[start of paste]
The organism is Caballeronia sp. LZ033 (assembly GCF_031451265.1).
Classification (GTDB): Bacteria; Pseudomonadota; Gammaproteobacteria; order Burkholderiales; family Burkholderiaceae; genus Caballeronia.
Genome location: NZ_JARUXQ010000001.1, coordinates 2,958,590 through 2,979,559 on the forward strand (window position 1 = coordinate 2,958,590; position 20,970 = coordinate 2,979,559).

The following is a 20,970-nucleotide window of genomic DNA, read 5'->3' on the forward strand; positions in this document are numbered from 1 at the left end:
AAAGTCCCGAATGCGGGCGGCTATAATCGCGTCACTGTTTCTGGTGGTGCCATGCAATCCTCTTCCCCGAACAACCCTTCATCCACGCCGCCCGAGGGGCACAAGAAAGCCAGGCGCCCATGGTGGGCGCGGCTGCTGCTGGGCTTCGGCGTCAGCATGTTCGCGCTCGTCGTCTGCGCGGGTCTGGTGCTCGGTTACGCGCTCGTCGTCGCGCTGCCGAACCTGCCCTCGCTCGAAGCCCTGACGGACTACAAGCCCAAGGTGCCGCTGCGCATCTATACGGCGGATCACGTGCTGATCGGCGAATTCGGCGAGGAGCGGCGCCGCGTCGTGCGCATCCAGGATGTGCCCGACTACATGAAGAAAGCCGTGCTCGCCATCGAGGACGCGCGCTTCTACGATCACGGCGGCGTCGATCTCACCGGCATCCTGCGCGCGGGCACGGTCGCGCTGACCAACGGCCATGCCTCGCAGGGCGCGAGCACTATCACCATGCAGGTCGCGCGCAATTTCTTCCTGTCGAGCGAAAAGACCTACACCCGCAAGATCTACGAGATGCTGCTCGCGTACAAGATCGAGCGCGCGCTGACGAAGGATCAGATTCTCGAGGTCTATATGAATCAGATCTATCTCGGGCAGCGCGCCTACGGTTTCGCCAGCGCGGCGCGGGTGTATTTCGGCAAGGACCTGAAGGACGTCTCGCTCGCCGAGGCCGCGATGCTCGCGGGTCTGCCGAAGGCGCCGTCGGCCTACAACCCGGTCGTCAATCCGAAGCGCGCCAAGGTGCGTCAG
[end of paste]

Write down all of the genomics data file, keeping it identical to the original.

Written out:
The organism is Caballeronia sp. LZ033 (assembly GCF_031451265.1).
Classification (GTDB): Bacteria; Pseudomonadota; Gammaproteobacteria; order Burkholderiales; family Burkholderiaceae; genus Caballeronia.
Genome location: NZ_JARUXQ010000001.1, coordinates 2,958,590 through 2,979,559 on the forward strand (window position 1 = coordinate 2,958,590; position 20,970 = coordinate 2,979,559).

The following is a 20,970-nucleotide window of genomic DNA, read 5'->3' on the forward strand; positions in this document are numbered from 1 at the left end:
AAAGTCCCGAATGCGGGCGGCTATAATCGCGTCACTGTTTCTGGTGGTGCCATGCAATCCTCTTCCCCGAACAACCCTTCATCCACGCCGCCCGAGGGGCACAAGAAAGCCAGGCGCCCATGGTGGGCGCGGCTGCTGCTGGGCTTCGGCGTCAGCATGTTCGCGCTCGTCGTCTGCGCGGGTCTGGTGCTCGGTTACGCGCTCGTCGTCGCGCTGCCGAACCTGCCCTCGCTCGAAGCCCTGACGGACTACAAGCCCAAGGTGCCGCTGCGCATCTATACGGCGGATCACGTGCTGATCGGCGAATTCGGCGAGGAGCGGCGCCGCGTCGTGCGCATCCAGGATGTGCCCGACTACATGAAGAAAGCCGTGCTCGCCATCGAGGACGCGCGCTTCTACGATCACGGCGGCGTCGATCTCACCGGCATCCTGCGCGCGGGCACGGTCGCGCTGACCAACGGCCATGCCTCGCAGGGCGCGAGCACTATCACCATGCAGGTCGCGCGCAATTTCTTCCTGTCGAGCGAAAAGACCTACACCCGCAAGATCTACGAGATGCTGCTCGCGTACAAGATCGAGCGCGCGCTGACGAAGGATCAGATTCTCGAGGTCTATATGAATCAGATCTATCTCGGGCAGCGCGCCTACGGTTTCGCCAGCGCGGCGCGGGTGTATTTCGGCAAGGACCTGAAGGACGTCTCGCTCGCCGAGGCCGCGATGCTCGCGGGTCTGCCGAAGGCGCCGTCGGCCTACAACCCGGTCGTCAATCCGAAGCGCGCCAAGGTGCGTCAG